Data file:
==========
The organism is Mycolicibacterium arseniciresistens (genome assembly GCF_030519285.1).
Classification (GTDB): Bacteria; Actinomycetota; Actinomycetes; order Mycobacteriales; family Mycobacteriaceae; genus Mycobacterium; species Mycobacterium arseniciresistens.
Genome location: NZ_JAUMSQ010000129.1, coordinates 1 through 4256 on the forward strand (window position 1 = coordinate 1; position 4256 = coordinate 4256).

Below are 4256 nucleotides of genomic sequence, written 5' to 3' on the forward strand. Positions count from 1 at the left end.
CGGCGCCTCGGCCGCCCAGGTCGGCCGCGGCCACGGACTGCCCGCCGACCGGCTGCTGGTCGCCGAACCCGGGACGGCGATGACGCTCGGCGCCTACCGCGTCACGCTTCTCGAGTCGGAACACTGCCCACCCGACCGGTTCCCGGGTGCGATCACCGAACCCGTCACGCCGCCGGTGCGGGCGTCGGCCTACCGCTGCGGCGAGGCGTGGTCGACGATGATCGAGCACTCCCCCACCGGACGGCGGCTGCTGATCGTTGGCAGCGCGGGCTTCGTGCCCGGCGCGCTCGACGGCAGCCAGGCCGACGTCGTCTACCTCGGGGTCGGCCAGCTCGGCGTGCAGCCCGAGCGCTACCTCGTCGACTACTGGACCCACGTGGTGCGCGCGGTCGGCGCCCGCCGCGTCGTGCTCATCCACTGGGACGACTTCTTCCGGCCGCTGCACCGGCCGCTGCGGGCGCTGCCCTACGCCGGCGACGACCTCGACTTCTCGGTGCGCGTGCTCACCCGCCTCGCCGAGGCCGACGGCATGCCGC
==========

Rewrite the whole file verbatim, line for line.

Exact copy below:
The organism is Mycolicibacterium arseniciresistens (genome assembly GCF_030519285.1).
Classification (GTDB): Bacteria; Actinomycetota; Actinomycetes; order Mycobacteriales; family Mycobacteriaceae; genus Mycobacterium; species Mycobacterium arseniciresistens.
Genome location: NZ_JAUMSQ010000129.1, coordinates 1 through 4256 on the forward strand (window position 1 = coordinate 1; position 4256 = coordinate 4256).

Below are 4256 nucleotides of genomic sequence, written 5' to 3' on the forward strand. Positions count from 1 at the left end.
CGGCGCCTCGGCCGCCCAGGTCGGCCGCGGCCACGGACTGCCCGCCGACCGGCTGCTGGTCGCCGAACCCGGGACGGCGATGACGCTCGGCGCCTACCGCGTCACGCTTCTCGAGTCGGAACACTGCCCACCCGACCGGTTCCCGGGTGCGATCACCGAACCCGTCACGCCGCCGGTGCGGGCGTCGGCCTACCGCTGCGGCGAGGCGTGGTCGACGATGATCGAGCACTCCCCCACCGGACGGCGGCTGCTGATCGTTGGCAGCGCGGGCTTCGTGCCCGGCGCGCTCGACGGCAGCCAGGCCGACGTCGTCTACCTCGGGGTCGGCCAGCTCGGCGTGCAGCCCGAGCGCTACCTCGTCGACTACTGGACCCACGTGGTGCGCGCGGTCGGCGCCCGCCGCGTCGTGCTCATCCACTGGGACGACTTCTTCCGGCCGCTGCACCGGCCGCTGCGGGCGCTGCCCTACGCCGGCGACGACCTCGACTTCTCGGTGCGCGTGCTCACCCGCCTCGCCGAGGCCGACGGCATGCCGC